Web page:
Featured site: Martha Stewart

One way in which Typekit is making the web a better place is by providing solutions that are more accessible than those of yore. Gone are fussy image and Flash replacement techniques; with broad support for @font-face and Typekit’s easy set up, you can use real fonts in less time, and your site will be more accessible as a result.

Screenshot of the new Martha Stewart home page
The home page of marthastewart.com, now with Typekit.

Martha Stewart is the latest site to make the switch, having recently dropped Flash on their homepage in favor of Typekit. Museo Sans adorns the home page feature block, lending a clean, contemporary air to the page overall. Better yet, the designers, developers, and content editors behind the site now have a much more proficient workflow. Typekit takes care of delivering the fonts everywhere, so they can get back to work.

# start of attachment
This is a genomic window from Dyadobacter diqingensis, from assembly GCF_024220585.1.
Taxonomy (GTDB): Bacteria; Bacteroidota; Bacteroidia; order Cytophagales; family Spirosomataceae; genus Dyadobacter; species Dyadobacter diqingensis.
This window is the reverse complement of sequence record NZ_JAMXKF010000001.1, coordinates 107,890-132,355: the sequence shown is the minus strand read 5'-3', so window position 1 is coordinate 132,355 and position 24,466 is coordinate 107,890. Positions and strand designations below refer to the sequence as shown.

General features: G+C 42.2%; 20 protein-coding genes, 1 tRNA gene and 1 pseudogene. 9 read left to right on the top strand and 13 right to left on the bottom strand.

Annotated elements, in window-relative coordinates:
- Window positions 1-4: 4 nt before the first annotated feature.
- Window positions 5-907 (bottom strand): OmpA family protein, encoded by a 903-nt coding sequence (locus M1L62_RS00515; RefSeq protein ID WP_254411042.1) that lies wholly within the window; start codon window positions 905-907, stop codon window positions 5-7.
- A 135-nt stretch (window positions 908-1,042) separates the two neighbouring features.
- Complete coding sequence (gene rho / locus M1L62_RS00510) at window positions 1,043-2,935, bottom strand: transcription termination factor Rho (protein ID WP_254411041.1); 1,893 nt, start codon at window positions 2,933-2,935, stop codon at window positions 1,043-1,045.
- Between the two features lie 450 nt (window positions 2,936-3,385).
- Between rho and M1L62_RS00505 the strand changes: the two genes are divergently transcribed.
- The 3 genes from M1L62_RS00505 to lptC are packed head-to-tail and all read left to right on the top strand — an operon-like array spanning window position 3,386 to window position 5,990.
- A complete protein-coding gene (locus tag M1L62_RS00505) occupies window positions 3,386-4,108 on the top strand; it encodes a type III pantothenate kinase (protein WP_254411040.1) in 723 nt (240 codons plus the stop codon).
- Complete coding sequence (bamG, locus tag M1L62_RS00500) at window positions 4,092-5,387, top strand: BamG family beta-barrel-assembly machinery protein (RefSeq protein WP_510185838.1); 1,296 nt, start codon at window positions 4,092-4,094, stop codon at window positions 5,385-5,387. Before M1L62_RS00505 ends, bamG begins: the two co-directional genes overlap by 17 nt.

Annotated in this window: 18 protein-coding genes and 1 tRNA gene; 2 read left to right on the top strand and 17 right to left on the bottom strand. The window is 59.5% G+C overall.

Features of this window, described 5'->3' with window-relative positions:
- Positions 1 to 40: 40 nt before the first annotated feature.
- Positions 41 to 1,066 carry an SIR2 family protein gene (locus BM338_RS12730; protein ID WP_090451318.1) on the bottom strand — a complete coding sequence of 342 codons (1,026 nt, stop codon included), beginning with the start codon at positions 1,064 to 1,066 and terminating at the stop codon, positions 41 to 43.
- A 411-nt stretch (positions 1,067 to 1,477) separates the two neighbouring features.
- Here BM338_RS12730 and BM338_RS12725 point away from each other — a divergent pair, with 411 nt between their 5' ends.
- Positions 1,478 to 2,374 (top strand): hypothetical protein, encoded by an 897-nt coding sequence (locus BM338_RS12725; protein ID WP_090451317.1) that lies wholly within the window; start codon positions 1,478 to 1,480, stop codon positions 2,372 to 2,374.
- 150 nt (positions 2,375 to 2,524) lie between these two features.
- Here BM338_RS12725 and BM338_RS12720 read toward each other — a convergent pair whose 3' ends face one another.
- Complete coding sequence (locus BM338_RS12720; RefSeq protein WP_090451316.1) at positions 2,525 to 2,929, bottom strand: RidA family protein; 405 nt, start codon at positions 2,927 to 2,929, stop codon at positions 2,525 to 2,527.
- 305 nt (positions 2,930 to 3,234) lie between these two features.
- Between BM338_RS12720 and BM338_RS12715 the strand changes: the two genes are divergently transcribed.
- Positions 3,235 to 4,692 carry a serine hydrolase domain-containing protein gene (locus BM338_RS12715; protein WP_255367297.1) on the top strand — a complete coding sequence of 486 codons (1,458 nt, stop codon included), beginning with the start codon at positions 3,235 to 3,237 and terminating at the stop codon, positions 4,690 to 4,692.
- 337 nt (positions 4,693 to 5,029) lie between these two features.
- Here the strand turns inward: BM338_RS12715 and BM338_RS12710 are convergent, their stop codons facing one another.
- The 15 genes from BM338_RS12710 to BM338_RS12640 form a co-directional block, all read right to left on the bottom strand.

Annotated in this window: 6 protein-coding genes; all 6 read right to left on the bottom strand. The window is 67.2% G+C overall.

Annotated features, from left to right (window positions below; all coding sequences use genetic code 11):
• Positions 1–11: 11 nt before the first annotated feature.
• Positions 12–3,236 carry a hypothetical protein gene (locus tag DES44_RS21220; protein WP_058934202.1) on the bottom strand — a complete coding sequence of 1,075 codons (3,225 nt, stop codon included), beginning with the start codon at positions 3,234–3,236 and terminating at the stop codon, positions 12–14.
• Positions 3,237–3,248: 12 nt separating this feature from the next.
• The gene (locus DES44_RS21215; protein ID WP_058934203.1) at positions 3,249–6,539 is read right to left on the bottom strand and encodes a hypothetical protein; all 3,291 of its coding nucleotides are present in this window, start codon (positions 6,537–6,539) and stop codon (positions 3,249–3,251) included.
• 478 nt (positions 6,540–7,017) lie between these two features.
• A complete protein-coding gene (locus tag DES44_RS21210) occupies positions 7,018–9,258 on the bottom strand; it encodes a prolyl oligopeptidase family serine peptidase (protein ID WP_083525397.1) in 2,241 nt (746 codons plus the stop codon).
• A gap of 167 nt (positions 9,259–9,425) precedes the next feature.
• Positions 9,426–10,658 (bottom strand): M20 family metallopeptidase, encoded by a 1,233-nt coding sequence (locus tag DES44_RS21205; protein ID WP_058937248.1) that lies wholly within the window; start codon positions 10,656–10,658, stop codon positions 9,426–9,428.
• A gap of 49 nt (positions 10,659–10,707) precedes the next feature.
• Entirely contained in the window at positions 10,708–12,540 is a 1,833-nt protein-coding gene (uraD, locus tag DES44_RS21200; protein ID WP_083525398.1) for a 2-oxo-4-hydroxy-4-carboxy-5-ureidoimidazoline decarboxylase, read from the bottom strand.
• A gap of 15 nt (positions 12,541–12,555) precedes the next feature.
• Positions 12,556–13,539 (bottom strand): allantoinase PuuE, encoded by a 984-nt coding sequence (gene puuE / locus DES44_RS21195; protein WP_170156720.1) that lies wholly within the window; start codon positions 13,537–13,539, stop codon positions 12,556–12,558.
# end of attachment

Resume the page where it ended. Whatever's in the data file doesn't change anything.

5 Responses

  1. Raymond Brigleb says:

    I would imagine they were hoping to use Archer, since all of their publications use that for their identity. :)

  2. Richard Fink says:

    @raymond

    Well, an outfit like Martha Stewart can certainly afford to have a custom web version of Archer made for online.
    A market in the making, I’m sure. And one which couldn’t exist as little as a year and half ago.

  3. Rich Carey says:

    I wonder why they aren’t using it for text as well as headlines?

  4. Raymond Brigleb says:

    @richard very good point.

  5. Kyle Bavender says:

    @Richard

    If I recall correctly, Archer was commissioned by Martha Stewart Magazine in the first place.

    By their own words H&FJ are preparing their faces for web use (read: hinting).

Comments are closed.